CADFanatic’s Tips & Tricks Tuesday – Derived Sketches
How do you recreate an identical sketch on another face/plane? Convert edges is fine if you want to project a sketch to a parallel face or plane, but what if the face in question is not parallel? You could copy a sketch and then mess around with linking all the dimensions, but what if you want the sketch in a different orientation? Enter the Derived Sketch command.
The Derived Sketch is a cool tool; it creates a copy of a sketch that is tied back to the original. After deriving a sketch, it’s only a matter of orienting and positioning it in its new location.
Take the leg brace weldment shown above for example. A Derived Sketch will allow you to keep your design intent by ensuring that the two end flange plates are always the same shape and size. Let’s look at how it works.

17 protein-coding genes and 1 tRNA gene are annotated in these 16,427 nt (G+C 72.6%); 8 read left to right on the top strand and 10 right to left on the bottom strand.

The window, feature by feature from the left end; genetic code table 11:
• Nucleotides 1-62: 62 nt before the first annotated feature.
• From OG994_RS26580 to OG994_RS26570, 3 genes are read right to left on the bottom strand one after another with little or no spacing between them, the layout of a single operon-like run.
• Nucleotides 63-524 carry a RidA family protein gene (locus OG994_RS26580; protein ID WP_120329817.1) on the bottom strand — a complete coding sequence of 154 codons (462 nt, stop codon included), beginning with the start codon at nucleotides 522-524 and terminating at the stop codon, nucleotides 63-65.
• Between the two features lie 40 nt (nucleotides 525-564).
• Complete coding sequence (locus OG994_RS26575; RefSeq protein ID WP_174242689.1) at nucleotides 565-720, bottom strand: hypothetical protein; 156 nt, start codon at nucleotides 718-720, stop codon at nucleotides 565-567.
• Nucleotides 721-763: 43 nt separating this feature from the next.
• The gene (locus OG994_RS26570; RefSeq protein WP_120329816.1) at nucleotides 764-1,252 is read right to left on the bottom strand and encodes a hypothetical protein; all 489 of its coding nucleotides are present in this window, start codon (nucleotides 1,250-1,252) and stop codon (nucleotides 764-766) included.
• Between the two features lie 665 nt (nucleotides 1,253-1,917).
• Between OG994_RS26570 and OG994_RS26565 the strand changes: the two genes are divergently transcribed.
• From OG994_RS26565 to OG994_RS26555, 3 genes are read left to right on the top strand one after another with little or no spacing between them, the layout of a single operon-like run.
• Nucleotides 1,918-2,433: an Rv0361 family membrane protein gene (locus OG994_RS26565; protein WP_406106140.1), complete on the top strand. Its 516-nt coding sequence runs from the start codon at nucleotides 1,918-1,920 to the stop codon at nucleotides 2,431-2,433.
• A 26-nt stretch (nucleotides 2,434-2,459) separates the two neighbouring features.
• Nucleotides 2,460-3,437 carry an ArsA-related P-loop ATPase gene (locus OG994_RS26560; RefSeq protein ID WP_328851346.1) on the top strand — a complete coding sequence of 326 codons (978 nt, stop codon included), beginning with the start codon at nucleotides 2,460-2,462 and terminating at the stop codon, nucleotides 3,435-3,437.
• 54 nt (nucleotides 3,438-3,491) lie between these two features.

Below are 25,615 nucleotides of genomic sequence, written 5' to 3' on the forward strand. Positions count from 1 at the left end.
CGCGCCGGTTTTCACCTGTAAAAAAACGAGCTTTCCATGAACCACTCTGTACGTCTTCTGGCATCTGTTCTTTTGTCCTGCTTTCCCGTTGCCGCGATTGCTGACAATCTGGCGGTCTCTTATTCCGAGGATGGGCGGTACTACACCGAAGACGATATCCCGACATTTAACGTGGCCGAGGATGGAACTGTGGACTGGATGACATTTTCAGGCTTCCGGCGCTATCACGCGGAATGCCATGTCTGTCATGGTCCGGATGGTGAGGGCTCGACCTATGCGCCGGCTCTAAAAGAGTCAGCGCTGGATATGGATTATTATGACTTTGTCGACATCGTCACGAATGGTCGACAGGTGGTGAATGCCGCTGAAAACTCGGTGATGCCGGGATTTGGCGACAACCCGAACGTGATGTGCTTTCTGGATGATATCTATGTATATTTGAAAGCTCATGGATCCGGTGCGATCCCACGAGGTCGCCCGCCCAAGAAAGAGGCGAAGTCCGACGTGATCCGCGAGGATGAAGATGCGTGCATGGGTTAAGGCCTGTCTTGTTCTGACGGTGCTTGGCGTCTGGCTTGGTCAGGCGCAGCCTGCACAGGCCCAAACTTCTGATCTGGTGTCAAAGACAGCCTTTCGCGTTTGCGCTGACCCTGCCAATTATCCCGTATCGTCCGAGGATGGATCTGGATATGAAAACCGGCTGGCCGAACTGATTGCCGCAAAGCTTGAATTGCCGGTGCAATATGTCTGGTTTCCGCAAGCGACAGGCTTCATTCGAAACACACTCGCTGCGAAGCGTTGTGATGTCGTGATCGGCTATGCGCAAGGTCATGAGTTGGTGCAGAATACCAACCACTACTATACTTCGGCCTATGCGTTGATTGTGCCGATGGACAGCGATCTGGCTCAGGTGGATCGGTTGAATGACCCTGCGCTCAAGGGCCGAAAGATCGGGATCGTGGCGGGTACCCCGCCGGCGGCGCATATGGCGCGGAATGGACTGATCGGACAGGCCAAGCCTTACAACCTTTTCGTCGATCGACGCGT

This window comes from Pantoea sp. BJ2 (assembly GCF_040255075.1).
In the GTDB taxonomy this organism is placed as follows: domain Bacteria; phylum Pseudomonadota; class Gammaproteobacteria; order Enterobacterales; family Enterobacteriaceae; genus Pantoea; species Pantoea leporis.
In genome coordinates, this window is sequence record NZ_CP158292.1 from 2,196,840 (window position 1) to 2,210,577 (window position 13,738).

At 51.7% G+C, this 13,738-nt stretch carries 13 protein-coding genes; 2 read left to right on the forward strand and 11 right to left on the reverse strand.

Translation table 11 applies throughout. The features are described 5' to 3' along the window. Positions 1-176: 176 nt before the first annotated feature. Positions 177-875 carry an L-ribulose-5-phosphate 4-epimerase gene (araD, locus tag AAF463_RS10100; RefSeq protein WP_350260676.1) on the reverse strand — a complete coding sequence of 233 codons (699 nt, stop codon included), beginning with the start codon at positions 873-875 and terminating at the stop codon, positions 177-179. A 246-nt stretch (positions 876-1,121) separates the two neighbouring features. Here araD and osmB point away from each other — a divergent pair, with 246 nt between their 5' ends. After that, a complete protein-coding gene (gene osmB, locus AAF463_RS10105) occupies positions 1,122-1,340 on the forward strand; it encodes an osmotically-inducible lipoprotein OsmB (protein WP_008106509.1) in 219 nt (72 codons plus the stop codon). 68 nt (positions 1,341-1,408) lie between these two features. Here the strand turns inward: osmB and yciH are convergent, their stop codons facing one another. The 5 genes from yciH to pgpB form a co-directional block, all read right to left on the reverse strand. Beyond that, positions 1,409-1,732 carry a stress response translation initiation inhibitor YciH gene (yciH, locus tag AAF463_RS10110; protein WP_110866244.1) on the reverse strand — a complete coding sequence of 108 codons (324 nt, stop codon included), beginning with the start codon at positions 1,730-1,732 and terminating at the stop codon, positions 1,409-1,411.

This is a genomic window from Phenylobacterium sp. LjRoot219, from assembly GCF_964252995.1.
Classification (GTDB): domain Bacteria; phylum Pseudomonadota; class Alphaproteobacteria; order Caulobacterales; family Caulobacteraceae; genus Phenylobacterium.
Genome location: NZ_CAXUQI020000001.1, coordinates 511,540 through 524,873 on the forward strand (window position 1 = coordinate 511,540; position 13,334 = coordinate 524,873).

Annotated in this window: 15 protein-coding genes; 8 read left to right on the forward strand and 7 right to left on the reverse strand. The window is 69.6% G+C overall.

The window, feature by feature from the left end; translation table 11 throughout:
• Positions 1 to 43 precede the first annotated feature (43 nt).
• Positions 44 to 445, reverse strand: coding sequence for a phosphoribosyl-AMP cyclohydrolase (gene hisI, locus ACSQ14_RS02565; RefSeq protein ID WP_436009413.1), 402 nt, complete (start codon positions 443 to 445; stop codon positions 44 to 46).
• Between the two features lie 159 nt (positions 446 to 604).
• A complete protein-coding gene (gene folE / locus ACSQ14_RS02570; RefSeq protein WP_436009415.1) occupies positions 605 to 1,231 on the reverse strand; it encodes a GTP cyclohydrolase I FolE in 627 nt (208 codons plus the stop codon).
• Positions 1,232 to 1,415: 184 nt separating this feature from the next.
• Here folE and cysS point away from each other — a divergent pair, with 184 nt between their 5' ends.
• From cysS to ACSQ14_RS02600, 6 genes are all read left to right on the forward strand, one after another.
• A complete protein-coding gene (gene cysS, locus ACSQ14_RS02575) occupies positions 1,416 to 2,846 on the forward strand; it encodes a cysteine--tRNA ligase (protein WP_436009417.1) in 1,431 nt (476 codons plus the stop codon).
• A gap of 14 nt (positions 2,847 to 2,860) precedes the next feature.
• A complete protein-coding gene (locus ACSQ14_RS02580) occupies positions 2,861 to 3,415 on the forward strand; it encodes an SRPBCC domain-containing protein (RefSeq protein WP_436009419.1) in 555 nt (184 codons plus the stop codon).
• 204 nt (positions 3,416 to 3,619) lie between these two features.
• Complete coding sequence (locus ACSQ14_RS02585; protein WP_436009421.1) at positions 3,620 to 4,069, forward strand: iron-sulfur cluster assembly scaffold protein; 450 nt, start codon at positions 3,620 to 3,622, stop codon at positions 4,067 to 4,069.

First, you create one of the plates as you normally would:
Then, you select the original sketch and the face or plane you wish to position the new sketch on and choose Insert|Derived Sketch:
Now it’s just a matter of orienting and positioning the new sketch. Any changes to the original sketch will be reflected in this sketch as well.
To finish things off and make sure that the full design intent is there, you can link the thicknesses of each plate:
So there you have it! A couple of things to note is that you cannot add any additional geometry to the Derived Sketch, and in this example I had trouble getting some of the constraints to work out like I wanted. Also, any new geometry added to the original sketch will be propagated to the Derived Sketch.
In the image to the left, a square cutout was added to the lower base bracket, and you can see that it was propagated to the upper bracket.
Do you have any special tips or tricks you use to make working with SolidWorks faster or easier? Email them to us at [email protected] and it may be featured on a future CADFanatic’s Tips & Tricks Tuesday!